The Indian Space Research Organization has outlined plans for the production in the 2020s of advanced propulsion, heavy and reusable lift launchers, and private space activities. In the New Year’s note, ISRO Chairman K Sivan stated the wide scope of priorities, underlining a significant focus over the decade on both research and innovation. Sivan observed that as a result of the entrance of many private players, the ‘ space industry is facing uncertainty,’ aiming cost-effective space transport systems as well as delivery of the space-based services.
“We need to build launch vehicles with a heavy lift capability, semi-cryogenic phases, advanced propulsion, reusable launch vehicles, next-generation avionics, dynamic space applications, advanced materials and efficient integration of the services which are space-based and advanced space science projects, which are in line with the global directions,” the message said. To establish a decadal strategy, each ISRO centre and unit were guided and briefly laid out. Within their point of interest, many will scale-up technologies, like ground stations, optics, human spaceflight and remote sensing, satellite systems, broadband communications as well as the growth of human capital.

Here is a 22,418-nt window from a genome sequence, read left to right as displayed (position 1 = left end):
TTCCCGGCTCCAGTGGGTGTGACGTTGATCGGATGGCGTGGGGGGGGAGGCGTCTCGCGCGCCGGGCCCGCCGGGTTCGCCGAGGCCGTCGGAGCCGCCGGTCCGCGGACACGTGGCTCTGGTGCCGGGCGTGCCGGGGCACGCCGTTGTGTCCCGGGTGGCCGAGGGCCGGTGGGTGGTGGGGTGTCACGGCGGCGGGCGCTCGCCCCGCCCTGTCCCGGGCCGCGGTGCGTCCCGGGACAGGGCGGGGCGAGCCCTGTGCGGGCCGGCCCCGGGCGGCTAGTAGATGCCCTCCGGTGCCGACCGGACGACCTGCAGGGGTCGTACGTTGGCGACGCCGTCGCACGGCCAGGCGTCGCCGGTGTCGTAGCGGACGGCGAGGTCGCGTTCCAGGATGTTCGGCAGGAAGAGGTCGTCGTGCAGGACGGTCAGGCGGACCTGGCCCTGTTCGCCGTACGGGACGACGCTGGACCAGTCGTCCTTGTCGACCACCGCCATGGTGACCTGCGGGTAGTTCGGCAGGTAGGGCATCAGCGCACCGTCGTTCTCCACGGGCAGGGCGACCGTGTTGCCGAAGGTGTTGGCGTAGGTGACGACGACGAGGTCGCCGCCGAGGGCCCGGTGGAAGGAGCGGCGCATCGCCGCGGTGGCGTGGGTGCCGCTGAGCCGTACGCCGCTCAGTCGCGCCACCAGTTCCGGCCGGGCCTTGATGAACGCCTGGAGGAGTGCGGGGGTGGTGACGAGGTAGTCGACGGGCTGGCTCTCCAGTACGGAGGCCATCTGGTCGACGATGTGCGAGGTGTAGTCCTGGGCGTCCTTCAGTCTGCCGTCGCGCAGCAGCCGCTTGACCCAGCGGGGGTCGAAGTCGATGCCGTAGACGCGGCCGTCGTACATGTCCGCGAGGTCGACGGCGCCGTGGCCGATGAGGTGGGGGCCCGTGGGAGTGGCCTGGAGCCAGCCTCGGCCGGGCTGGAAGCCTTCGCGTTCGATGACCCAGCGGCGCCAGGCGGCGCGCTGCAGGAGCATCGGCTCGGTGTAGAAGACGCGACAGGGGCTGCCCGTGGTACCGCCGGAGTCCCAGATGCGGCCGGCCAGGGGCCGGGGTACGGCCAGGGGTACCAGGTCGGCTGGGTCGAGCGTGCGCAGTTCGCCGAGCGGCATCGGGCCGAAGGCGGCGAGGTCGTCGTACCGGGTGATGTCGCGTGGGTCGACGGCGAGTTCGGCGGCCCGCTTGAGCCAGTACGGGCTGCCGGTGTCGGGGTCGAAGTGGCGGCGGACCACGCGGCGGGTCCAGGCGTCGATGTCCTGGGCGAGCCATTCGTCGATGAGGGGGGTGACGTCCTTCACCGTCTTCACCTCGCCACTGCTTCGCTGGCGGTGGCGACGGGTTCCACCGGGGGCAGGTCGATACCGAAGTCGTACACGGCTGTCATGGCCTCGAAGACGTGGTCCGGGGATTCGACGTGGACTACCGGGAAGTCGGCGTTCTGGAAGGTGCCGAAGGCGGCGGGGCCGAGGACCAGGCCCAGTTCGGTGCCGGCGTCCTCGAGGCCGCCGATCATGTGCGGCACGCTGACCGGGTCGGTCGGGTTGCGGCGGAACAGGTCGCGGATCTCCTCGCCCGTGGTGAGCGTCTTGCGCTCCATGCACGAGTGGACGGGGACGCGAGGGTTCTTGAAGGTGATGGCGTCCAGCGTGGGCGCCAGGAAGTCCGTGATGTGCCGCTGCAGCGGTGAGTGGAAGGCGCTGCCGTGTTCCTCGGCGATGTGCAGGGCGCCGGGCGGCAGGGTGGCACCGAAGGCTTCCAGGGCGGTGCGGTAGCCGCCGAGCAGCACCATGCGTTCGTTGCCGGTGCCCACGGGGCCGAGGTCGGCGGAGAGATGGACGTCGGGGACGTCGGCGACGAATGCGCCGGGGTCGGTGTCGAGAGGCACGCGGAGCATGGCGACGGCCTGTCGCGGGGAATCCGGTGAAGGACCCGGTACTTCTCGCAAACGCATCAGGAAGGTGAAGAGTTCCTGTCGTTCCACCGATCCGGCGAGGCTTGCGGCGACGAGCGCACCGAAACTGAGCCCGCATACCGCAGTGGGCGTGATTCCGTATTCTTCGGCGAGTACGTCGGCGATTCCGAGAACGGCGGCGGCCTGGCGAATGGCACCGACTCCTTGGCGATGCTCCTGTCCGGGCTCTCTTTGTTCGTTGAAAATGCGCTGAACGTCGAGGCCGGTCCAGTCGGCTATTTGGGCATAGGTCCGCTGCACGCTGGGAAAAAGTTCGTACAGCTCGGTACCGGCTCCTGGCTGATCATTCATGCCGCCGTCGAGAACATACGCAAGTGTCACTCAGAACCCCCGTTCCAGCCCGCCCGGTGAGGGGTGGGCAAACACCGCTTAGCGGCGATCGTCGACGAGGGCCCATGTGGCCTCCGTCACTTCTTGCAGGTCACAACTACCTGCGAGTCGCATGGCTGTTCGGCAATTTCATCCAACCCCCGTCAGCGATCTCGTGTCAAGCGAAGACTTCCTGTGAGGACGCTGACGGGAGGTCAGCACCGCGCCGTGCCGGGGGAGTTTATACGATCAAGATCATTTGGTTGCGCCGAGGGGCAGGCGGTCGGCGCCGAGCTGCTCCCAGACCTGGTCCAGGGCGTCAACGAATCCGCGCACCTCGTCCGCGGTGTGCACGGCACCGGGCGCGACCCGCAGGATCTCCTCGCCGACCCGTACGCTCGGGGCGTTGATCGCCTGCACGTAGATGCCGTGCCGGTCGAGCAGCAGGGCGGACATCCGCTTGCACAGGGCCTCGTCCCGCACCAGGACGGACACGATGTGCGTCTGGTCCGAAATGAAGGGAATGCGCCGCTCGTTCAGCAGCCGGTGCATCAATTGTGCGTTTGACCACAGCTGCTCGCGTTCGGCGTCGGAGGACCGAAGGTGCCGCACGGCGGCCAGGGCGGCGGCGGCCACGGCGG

The Vikram Sarabhai Space Center is responsible for moving forward its “expertise in the development of launch vehicles towards the heavy-lift capabilities, gaining partial as well as full reusability” and working on scramjet engines. In the meantime, the Liquid Propulsion Systems Center will build semi-cryogenic propulsion capabilities to increase geosynchronous transfer orbit payload capacity of India to approximately 5.5 metric tons. The LPSC will also develop Methane-liquid oxygen combustion as well as renewable and the electric propulsion. By designing research facilities to validate these new technologies, the ISRO Propulsion Complex will facilitate these aims.
In his New Year’s note, Sivan identified ISRO as the “torch-bearer” of creativity for the region. “In the “final draft phases,” the overall space strategy is also mentioned. A one-year continuation to his ISRO chairmanship was granted to K Sivan on December 30, meaning his term now continues until January 14, 2022. During the next year, a variety of “diverse missions” are planned. These include the Small Satellite Launch Vehicle (SSLV) first test flight, a 4-stage rocket capable of carrying 500 kilograms to a low Earth orbit at a 500-kilometre altitude, functional Geo-Imaging capabilities, and Chandrayaan-3 moon mission. Also planned is Aditya-L1 solar mission as well as the first Indian Data Relay Satellite.https://testmeasurement.com.au/